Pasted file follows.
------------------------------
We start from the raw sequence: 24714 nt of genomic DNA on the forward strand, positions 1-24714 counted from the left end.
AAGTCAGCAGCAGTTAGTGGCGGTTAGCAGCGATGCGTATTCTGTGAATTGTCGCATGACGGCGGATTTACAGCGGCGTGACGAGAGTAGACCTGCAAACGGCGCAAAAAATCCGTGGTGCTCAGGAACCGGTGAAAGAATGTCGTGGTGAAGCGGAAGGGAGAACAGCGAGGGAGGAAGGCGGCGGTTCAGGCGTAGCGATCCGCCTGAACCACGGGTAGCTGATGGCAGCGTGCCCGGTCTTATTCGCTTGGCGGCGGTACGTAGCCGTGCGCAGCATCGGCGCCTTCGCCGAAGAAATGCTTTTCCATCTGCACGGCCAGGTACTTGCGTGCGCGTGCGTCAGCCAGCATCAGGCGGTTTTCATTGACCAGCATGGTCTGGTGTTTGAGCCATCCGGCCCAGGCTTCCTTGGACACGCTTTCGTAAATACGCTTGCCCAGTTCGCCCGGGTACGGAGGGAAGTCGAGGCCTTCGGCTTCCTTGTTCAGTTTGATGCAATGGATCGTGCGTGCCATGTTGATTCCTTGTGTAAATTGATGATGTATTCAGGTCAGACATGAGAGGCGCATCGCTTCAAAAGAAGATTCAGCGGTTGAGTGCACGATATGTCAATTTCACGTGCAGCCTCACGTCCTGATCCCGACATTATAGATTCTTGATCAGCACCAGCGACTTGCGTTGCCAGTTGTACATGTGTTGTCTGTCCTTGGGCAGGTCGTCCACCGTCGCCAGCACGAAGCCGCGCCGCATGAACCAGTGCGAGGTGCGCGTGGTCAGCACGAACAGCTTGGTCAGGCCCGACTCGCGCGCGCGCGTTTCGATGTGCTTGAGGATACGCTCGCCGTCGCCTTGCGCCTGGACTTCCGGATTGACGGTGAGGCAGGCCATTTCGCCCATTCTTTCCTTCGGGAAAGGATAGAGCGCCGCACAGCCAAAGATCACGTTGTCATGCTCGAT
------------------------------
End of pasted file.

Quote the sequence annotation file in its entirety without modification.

We start from the raw sequence: 24714 nt of genomic DNA on the forward strand, positions 1-24714 counted from the left end.
AAGTCAGCAGCAGTTAGTGGCGGTTAGCAGCGATGCGTATTCTGTGAATTGTCGCATGACGGCGGATTTACAGCGGCGTGACGAGAGTAGACCTGCAAACGGCGCAAAAAATCCGTGGTGCTCAGGAACCGGTGAAAGAATGTCGTGGTGAAGCGGAAGGGAGAACAGCGAGGGAGGAAGGCGGCGGTTCAGGCGTAGCGATCCGCCTGAACCACGGGTAGCTGATGGCAGCGTGCCCGGTCTTATTCGCTTGGCGGCGGTACGTAGCCGTGCGCAGCATCGGCGCCTTCGCCGAAGAAATGCTTTTCCATCTGCACGGCCAGGTACTTGCGTGCGCGTGCGTCAGCCAGCATCAGGCGGTTTTCATTGACCAGCATGGTCTGGTGTTTGAGCCATCCGGCCCAGGCTTCCTTGGACACGCTTTCGTAAATACGCTTGCCCAGTTCGCCCGGGTACGGAGGGAAGTCGAGGCCTTCGGCTTCCTTGTTCAGTTTGATGCAATGGATCGTGCGTGCCATGTTGATTCCTTGTGTAAATTGATGATGTATTCAGGTCAGACATGAGAGGCGCATCGCTTCAAAAGAAGATTCAGCGGTTGAGTGCACGATATGTCAATTTCACGTGCAGCCTCACGTCCTGATCCCGACATTATAGATTCTTGATCAGCACCAGCGACTTGCGTTGCCAGTTGTACATGTGTTGTCTGTCCTTGGGCAGGTCGTCCACCGTCGCCAGCACGAAGCCGCGCCGCATGAACCAGTGCGAGGTGCGCGTGGTCAGCACGAACAGCTTGGTCAGGCCCGACTCGCGCGCGCGCGTTTCGATGTGCTTGAGGATACGCTCGCCGTCGCCTTGCGCCTGGACTTCCGGATTGACGGTGAGGCAGGCCATTTCGCCCATTCTTTCCTTCGGGAAAGGATAGAGCGCCGCACAGCCAAAGATCACGTTGTCATGCTCGAT